If there is an object valued on the level of the Ark of the Covenant by record collecting fiends, it might be releases on the Q.R.S. outfit which existed briefly in New York City in the late '20s. While collectors who actually listen to music prize the label's fine solo piano Earl Hines sides, the song "How Long Must I Wait for You? by the Cova Cavaliers was catalog item number one, thus promoting it to the most valuable of all. The Cova Recording company of Manhattan released the Q.R.S. catalog; a grand total of four records. The identity of the Cova Cavaliers has yet to be determined; it was some kind of a house band for a house that was never built. Speaking of which, Rome was not built in a day but this label's entire schedule of releases took place in the course of one 24-hour period.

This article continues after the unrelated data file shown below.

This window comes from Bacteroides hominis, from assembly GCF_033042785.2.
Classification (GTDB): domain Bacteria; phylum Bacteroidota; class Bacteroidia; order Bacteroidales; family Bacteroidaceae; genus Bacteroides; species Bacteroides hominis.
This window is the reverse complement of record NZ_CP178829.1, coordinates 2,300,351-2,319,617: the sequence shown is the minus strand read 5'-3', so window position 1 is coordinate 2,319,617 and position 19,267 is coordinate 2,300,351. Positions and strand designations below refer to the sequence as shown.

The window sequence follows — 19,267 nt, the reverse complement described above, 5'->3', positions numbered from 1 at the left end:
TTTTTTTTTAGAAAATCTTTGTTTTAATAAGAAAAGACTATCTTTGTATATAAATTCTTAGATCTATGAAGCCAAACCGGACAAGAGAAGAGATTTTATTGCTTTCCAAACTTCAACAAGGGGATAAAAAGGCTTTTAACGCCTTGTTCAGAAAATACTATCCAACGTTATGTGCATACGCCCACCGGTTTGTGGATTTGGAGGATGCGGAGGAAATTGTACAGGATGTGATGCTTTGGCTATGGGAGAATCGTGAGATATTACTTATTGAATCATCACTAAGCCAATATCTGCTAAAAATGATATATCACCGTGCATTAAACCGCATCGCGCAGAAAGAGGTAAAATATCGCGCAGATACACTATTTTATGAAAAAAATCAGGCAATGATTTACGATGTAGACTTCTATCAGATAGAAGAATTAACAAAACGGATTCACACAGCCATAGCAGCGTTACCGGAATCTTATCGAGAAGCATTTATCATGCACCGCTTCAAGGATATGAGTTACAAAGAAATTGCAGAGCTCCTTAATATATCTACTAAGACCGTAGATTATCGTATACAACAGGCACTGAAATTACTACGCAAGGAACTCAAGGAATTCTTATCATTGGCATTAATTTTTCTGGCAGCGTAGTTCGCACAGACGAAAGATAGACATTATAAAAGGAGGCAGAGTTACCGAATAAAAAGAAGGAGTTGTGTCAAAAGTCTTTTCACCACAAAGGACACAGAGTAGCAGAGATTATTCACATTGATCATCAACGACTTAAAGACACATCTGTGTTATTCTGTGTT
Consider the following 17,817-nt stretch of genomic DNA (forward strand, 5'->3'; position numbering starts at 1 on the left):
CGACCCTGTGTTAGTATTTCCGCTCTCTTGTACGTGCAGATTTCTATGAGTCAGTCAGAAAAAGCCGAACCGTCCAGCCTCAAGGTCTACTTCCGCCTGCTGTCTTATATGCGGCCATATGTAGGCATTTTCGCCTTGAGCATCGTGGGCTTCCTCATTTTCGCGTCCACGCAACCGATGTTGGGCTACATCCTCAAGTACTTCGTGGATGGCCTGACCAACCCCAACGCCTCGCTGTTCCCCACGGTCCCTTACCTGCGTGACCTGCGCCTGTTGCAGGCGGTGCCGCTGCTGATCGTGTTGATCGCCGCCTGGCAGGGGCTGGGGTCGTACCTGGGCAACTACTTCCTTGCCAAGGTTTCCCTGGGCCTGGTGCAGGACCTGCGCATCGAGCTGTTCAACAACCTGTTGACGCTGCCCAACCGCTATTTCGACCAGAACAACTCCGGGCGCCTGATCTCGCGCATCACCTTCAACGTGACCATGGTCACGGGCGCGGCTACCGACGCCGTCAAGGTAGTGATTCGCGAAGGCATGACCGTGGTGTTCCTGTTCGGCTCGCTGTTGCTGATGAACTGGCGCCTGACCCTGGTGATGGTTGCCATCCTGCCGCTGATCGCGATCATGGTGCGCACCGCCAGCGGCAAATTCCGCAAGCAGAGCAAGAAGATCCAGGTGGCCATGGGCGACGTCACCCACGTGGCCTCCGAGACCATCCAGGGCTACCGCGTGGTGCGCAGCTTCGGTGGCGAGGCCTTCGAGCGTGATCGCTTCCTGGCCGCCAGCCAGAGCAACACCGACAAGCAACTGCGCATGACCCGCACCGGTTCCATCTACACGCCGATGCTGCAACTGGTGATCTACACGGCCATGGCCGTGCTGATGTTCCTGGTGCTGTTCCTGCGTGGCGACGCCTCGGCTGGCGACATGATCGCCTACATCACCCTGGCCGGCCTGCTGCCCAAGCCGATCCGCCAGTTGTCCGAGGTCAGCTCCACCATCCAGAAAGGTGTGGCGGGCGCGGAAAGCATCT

A serious study of the philosophy of record collecting usually brings up the subject of these sides and the mysterious Cova Cavaliers in order to create a simple definition of what makes a record rare: very few people own copies and nobody new is going to be finding any, either. A film company wound up buying this label in 1929 but when it went bankrupt the receiver smashed all of the remaining stock of records. Thus the title "How Long Must I Wait for You?" becomes a bittersweet poke at collectors who know, at least in the case of the Cova Cavaliers, the wait will be forever. The song itself had originally been published in 1922 by the Triangle company, one of producer and label owner Joe Davis' primary publishing outfit. The large proportion of titles sourced from this publisher have led to speculation that Davis himself had some involvement with the label.